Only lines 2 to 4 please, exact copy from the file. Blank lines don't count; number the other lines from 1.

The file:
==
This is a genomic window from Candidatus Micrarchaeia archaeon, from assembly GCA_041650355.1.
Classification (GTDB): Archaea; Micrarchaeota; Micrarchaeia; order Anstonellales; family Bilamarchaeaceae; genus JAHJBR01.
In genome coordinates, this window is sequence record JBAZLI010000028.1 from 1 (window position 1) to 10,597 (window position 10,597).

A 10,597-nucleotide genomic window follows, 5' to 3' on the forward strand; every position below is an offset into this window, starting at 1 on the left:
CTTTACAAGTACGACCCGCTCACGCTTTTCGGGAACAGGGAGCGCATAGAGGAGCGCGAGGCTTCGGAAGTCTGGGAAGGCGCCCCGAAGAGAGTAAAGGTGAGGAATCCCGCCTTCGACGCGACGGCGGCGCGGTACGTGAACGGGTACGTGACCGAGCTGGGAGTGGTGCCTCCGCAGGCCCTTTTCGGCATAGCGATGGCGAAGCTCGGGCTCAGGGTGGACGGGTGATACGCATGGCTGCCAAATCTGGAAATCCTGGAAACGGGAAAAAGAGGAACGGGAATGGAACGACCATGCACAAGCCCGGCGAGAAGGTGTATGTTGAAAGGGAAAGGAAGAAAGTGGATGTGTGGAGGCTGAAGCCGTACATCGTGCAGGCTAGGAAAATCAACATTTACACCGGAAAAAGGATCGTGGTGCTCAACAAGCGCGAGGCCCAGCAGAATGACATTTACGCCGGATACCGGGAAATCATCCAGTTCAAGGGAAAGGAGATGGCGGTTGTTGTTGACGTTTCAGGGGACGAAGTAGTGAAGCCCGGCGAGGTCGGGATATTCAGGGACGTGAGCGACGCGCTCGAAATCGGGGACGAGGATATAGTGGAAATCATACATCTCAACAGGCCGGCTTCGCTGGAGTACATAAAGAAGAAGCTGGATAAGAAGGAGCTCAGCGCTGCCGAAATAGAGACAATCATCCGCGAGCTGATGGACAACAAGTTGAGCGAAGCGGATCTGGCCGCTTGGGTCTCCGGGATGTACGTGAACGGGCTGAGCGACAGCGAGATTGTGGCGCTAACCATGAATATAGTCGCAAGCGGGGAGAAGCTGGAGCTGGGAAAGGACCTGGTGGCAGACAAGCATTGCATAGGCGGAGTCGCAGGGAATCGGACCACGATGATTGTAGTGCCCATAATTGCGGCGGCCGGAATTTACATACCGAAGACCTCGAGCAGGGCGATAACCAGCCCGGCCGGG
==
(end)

Classification (GTDB): Archaea; Micrarchaeota; Micrarchaeia; order Anstonellales; family Bilamarchaeaceae; genus JAHJBR01.
In genome coordinates, this window is sequence record JBAZLI010000028.1 from 1 (window position 1) to 10,597 (window position 10,597).

A 10,597-nucleotide genomic window follows, 5' to 3' on the forward strand; every position below is an offset into this window, starting at 1 on the left: